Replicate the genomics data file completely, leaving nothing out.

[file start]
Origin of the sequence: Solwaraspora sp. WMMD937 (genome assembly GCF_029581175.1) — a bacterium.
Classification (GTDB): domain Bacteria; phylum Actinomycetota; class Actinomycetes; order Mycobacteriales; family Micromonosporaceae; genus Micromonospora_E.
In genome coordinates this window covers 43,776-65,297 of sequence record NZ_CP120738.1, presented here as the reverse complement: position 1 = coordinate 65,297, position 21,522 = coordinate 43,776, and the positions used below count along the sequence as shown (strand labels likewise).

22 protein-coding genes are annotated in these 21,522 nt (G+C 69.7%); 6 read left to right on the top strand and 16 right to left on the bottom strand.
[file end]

Origin of the sequence: Solwaraspora sp. WMMD937 (genome assembly GCF_029581175.1) — a bacterium.
Classification (GTDB): domain Bacteria; phylum Actinomycetota; class Actinomycetes; order Mycobacteriales; family Micromonosporaceae; genus Micromonospora_E.
In genome coordinates this window covers 43,776-65,297 of sequence record NZ_CP120738.1, presented here as the reverse complement: position 1 = coordinate 65,297, position 21,522 = coordinate 43,776, and the positions used below count along the sequence as shown (strand labels likewise).

22 protein-coding genes are annotated in these 21,522 nt (G+C 69.7%); 6 read left to right on the top strand and 16 right to left on the bottom strand.